NOV 19, 2015 7:30 PM PST

New Mechanism Found for Aspirin's Role in Cancer Prevention

WRITTEN BY: Julianne Chiaet
Scientists have known for a while that taking low daily doses of aspirin decreases the odds of a person having a heart attack, stroke, and many types of cancer. The types of cancer include prostate, lung, colorectal, and esophageal. These studies looked at the anti-inflammatory and anti-clotting roles of aspirin due to the fact that cancer patients are at a higher risk for blood clots, and inflammation plays a major role in the development of cancer.

Still, concerns over the drug’s side effects kept many doctors from recommending it to patients as a preventative measure. Serious, albeit rare, side effects include severe gastrointestinal bleeding, inflammation of the stomach, and vertigo.
Generic regular strength enteric coated 325mg aspirin tablets

Researchers at the Huntsman Cancer Institute wanted be able to tailor aspirin to people who would benefit the most and be at the smallest risk of side effects, says Cornelia Ulrich, Senior Director of Population Sciences at Huntsman Cancer Institute in Salt Lake City.

In a new study published in the journal Cancer Epidemiology, Biomarkers, and Prevention, Ulrich and her team of researchers found that aspirin plays a key role in interrupting multiple pathways that are linked to cancer development.

The researchers used a new technique to identify a new metabolic pathway, which is a series of chemical reactions that occur within a cell. The technique, called metabolite profiling, is an analytical method for quantifying metabolites from biological samples.

The study was divided into two parts. The first part of the study involved evaluating the metabolic profiles of blood from 40 individuals who took aspirin for 60 days. Each participant had a phase taking and not taking aspirin. The researchers analyzed over 360 metabolites. “This study covered most of the known biochemical pathways in the body,” Ulrich says.

They noticed a significant decrease of 2-hydroxyglurate in cultured cancer cells. The chemical 2-hydroxyglutarate is considered a driver of cancer development. Elevated levels of the chemical have been found in certain blood and brain cancers. They followed-up this finding in the second part of the study.

The team used colorectal (colon) cancer cell lines. Colorectal cancer is the third most common type of cancer in the United States. They treated the cells with aspirin and found that the primary metabolite of aspirin (salicylate) restrains an enzyme that triggers the production of 2-hydroxyglutarate. The drug ultimately decreased the level of 2-hydroxyglutarate in two colorectal (colon) cancer cell lines by up to 34 percent.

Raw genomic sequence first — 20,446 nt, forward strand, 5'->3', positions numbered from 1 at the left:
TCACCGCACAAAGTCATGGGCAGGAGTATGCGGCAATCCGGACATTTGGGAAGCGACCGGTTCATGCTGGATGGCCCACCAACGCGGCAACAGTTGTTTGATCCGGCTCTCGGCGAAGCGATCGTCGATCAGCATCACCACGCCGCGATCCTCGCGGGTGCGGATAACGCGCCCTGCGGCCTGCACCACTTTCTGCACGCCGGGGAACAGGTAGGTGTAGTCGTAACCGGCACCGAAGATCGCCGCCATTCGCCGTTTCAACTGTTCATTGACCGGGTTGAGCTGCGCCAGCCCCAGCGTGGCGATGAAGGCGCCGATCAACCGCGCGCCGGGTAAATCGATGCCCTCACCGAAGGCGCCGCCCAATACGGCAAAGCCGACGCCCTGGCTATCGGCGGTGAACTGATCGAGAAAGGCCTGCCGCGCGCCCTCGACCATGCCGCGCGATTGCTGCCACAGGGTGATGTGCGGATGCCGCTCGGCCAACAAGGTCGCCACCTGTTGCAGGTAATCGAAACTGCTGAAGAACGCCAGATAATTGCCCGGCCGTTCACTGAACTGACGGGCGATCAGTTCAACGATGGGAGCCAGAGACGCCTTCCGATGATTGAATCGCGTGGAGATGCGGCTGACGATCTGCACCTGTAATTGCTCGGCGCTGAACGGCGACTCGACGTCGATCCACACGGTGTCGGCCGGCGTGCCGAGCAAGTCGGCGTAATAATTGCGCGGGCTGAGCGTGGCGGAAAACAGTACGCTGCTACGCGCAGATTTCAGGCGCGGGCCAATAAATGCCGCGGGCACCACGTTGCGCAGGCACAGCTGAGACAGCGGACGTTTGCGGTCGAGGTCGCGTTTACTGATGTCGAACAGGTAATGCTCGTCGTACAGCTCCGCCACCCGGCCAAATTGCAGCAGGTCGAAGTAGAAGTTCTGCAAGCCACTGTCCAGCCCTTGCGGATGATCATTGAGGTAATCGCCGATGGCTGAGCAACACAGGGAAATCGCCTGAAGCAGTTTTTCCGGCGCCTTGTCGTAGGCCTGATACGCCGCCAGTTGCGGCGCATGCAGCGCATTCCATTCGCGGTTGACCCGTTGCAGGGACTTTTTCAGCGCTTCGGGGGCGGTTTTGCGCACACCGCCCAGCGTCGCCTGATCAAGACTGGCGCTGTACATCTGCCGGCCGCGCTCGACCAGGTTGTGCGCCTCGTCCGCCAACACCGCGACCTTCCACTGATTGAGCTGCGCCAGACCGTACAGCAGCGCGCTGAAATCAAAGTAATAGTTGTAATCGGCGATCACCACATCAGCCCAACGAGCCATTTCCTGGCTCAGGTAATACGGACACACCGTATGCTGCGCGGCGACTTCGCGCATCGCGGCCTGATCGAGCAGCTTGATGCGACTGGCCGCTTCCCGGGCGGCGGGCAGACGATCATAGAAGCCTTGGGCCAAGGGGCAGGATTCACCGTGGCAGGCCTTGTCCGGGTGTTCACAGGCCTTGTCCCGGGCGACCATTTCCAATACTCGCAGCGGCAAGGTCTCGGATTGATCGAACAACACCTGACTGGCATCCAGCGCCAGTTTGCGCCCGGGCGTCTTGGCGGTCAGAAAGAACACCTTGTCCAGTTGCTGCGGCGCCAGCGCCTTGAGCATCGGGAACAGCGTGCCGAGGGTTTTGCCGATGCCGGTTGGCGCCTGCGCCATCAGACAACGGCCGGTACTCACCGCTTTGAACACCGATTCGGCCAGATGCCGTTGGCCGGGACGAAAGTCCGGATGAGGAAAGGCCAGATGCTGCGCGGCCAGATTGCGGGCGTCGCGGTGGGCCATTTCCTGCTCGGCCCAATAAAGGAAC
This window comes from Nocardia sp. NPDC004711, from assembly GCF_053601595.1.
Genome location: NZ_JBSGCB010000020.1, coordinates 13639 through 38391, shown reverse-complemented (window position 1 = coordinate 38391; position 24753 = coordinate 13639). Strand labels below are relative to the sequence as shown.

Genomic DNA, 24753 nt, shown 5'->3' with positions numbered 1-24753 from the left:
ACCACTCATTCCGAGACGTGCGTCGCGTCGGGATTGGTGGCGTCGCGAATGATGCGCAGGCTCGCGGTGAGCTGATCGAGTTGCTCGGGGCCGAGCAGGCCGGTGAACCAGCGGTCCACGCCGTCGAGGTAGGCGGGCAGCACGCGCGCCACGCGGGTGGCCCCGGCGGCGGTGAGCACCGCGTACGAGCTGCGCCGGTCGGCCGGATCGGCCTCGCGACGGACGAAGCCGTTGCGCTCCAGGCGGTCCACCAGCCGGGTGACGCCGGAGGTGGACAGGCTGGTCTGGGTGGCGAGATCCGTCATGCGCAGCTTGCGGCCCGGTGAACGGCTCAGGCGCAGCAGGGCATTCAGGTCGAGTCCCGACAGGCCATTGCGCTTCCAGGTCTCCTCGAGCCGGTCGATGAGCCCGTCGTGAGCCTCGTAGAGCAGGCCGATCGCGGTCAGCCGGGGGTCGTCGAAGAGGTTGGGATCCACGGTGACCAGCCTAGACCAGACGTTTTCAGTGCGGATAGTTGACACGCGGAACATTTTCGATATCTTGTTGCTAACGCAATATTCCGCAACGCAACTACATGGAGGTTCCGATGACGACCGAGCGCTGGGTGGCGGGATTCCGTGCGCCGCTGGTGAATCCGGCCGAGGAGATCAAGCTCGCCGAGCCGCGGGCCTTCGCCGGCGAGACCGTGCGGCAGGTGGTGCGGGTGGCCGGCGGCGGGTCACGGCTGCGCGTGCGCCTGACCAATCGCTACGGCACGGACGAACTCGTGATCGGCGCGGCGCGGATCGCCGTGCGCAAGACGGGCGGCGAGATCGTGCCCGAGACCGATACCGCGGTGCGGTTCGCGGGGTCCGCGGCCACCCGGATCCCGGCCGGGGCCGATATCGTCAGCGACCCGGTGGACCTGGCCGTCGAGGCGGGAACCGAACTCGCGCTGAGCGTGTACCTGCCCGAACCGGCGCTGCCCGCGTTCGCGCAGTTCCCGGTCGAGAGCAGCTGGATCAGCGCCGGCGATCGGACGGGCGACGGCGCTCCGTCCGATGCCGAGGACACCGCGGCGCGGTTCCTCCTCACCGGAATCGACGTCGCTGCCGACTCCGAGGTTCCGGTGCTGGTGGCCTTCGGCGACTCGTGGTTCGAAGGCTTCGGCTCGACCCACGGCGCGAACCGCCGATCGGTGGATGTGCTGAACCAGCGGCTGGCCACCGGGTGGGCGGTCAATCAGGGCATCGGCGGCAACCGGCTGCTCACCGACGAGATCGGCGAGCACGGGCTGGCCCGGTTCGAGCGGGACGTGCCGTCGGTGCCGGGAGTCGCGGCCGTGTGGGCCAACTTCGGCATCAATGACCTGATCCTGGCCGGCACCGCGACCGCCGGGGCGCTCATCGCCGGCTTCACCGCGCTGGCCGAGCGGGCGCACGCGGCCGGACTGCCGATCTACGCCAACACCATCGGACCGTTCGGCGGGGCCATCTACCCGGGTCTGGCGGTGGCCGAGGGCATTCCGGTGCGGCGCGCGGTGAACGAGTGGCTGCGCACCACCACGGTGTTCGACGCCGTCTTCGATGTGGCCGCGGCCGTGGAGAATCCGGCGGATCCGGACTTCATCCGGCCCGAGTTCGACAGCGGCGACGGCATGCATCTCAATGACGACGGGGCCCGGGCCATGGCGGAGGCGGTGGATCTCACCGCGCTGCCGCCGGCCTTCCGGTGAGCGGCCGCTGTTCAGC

While this is promising, the researchers have only observed the changes in 2-hydroglurate levels in culture cancer cells and in blood plasma. Additional studies are necessary to see whether these changes are present in actual colon tissue.

Sources: Huntsman Cancer Institute at the University of Utah via Newswise
About the Author
  • Julianne (@JuliChiaet) covers health and medicine for LabRoots. Her work has been published in The Daily Beast, Scientific American, and MailOnline. While primarily a science journalist, she has also covered culture and Japanese organized crime. She is the New York Board Representative for the Asian American Journalists Association (AAJA). • To read more of her writing, or to send her a message, go to
You May Also Like
JUN 07, 2020
Genetics & Genomics
JUN 07, 2020
An Imaging Tool That Could Speed the Diagnosis of Rare Diseases
When children have a rare genetic disease and do not have access to whole-genome sequencing and the analysis it requires ...
JUN 23, 2020
Health & Medicine
JUN 23, 2020
New Evidence Medical Cannabis Can Lead to Decreased Opioid Use in Chronic Pain
For people with long term ongoing pain, medical cannabis is a valid option that could pave the way to reduced use of opi ...
JUN 28, 2020
JUN 28, 2020
A Brief History of the 1918 Pandemic Flu
The 1918 pandemic flu was caused by a variant of the HIN1 strain of the influenza virus, and its genome shows that it pr ...
JUN 29, 2020
Cell & Molecular Biology
JUN 29, 2020
New Insight Into the Loss of Neurons in Alzheimer's Disease
Researchers have been working to understand Alzheimer's disease for over 100 years. A major feature of the disease is th ...
JUL 02, 2020
Drug Discovery & Development
JUL 02, 2020
Common Asthma Drug Could Treat Alzheimer's
Researchers from Lancaster University, England, have found that Salbutamol, a medication commonly used to treat asthma, ...
JUL 03, 2020
Cell & Molecular Biology
JUL 03, 2020
A Gut Pathogen Moves With Help From Its Environment
Campylobacter jejuni is a foodborne bacterial pathogen that causes millions of cases of food poisoning each year.
Loading Comments...